While browsing some religious studies oriented blogs for 502, I came across this post from Religion Dispatches. I will be presenting this post in class in a couple of weeks — that’s what Tuesday’s posts are for, remember?
The post, entitled “Status Updates at the End of the World: The Religious Imagination and Our Latest Apocalypse,” tells the story of Jane E. Lythgoe, a doomsday prepper who spreads her message through memes and the like on social media. In the post, Spencer Dew explores the ways the terms “religion” and “religious belief,” as well as “Christian” are defined when people operate on the periphery of the accepted norm. He spends the bulk of the post describing Lythgoe’s views on the apocalypse and the business she runs selling end of the world paraphernalia on Etsy. The final twist of the post is that the move of labelling her views as “unchristian” is no different than what scholars often do when labelling groups as “cults” or even “New Religious Movements.”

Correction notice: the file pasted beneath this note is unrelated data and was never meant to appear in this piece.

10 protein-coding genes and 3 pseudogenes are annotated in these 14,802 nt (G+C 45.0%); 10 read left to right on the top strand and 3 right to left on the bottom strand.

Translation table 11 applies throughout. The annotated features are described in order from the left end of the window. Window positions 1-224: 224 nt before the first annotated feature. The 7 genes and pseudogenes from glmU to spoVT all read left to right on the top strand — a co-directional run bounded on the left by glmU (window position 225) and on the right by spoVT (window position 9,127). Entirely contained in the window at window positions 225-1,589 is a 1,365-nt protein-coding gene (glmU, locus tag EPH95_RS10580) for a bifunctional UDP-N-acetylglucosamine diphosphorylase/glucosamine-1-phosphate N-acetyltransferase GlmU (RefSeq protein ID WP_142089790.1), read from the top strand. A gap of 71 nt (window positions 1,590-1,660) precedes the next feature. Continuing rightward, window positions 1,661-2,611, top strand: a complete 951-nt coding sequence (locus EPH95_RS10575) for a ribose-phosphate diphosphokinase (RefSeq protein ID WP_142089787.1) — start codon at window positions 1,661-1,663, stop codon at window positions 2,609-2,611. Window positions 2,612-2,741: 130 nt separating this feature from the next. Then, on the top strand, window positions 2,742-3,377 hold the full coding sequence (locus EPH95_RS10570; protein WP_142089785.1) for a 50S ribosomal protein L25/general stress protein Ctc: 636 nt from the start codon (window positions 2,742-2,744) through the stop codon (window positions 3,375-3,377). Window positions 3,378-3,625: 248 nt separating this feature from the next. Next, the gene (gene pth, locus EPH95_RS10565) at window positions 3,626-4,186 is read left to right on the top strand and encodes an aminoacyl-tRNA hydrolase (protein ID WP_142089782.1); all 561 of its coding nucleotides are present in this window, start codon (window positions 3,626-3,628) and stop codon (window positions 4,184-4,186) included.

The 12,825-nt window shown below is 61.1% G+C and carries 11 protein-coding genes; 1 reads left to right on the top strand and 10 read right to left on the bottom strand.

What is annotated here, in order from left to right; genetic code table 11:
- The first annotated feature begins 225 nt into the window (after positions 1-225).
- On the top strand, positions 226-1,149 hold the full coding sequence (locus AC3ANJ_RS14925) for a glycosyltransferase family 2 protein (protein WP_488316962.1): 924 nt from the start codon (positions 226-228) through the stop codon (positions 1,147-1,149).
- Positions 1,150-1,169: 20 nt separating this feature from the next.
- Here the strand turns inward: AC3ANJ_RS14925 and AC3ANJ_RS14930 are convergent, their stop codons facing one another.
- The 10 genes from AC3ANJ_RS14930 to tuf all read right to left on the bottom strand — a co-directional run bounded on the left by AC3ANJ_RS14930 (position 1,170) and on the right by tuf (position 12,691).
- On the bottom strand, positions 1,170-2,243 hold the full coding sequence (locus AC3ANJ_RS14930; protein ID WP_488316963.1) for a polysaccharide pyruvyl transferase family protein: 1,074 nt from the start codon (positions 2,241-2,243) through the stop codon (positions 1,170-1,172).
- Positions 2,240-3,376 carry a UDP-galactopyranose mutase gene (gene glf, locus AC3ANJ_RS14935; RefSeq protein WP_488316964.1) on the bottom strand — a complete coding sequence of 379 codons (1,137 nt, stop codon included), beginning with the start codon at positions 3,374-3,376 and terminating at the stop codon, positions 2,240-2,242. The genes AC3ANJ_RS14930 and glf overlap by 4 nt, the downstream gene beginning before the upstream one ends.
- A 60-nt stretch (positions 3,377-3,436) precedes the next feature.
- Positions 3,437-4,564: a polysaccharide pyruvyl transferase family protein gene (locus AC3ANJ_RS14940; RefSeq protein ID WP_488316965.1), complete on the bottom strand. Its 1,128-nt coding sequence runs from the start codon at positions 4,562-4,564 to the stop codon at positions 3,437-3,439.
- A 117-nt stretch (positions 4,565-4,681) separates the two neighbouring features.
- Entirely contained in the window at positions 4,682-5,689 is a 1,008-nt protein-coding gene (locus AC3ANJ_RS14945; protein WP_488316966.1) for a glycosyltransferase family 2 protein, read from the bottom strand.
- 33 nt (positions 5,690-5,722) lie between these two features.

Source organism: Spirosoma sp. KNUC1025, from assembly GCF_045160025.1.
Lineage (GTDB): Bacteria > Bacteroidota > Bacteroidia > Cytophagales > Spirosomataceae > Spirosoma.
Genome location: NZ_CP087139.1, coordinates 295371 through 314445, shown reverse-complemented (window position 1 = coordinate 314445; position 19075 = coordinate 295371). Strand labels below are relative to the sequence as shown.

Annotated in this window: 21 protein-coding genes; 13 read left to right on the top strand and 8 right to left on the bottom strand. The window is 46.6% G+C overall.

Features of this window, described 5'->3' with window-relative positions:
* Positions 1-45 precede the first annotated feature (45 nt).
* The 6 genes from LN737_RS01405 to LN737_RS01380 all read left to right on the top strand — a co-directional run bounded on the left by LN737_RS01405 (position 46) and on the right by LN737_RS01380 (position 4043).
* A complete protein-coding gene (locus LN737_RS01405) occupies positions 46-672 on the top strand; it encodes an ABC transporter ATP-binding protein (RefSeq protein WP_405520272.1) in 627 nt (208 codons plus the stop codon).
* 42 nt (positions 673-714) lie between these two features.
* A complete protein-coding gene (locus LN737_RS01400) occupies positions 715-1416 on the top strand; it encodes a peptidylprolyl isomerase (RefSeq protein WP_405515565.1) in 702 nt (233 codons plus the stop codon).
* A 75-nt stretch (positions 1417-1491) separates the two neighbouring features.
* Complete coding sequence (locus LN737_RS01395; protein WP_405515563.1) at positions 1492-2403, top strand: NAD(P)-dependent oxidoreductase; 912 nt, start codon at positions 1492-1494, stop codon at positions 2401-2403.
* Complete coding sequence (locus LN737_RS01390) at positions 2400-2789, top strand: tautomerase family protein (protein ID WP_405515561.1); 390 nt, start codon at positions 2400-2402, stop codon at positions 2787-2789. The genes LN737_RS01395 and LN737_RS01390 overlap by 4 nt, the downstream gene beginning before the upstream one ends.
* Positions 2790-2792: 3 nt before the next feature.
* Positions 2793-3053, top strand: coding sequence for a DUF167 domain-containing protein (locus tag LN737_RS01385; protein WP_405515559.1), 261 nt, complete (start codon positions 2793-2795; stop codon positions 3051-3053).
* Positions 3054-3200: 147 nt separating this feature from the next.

I found this post particularly interesting precisely because of this point that scholars often do the same type of work, just with different labels. But then Dew’s concluding line confuses me. He describes Lythgoe as, “an invested believer seeking to mark and protect the boundaries around acceptable orthodoxy.” While I take his point about marking boundaries, the label “invested believer” does the same work, does it not? This phrase evokes all kinds of jargon often found in the field of religious studies, including the phrase I find most befuddling: “taking belief seriously.”
It is one thing for the executive director of Wheaton College’s Billy Graham Center for Evangelism to dismiss Lythgoe as peripheral and “unchristian.” As Dew points out, it’s not all that different for scholars to label her as a leader of a “cult.” These both limit her to the boundary of acceptability. But I maintain that Dew overcorrects. The label of an “invested believer” merely does the work of pushing the boundary out to include Lythgoe, rather than critically investigating the boundary to begin with. The labelling on either extreme creates boundaries of what gets to count as acceptable “religion” or “religious belief.” If we are to reprimand scholars for labelling groups as “cults,” because the label carries derogatory connotations all that really accomplishes is the same boundary being drawn in a different place for different purposes. I think Dew is on the right track of critically scrutinizing these terms and how people apply them. I just can’t help but wonder, does Dew realize he’s doing the same work with a label like “invested believer?”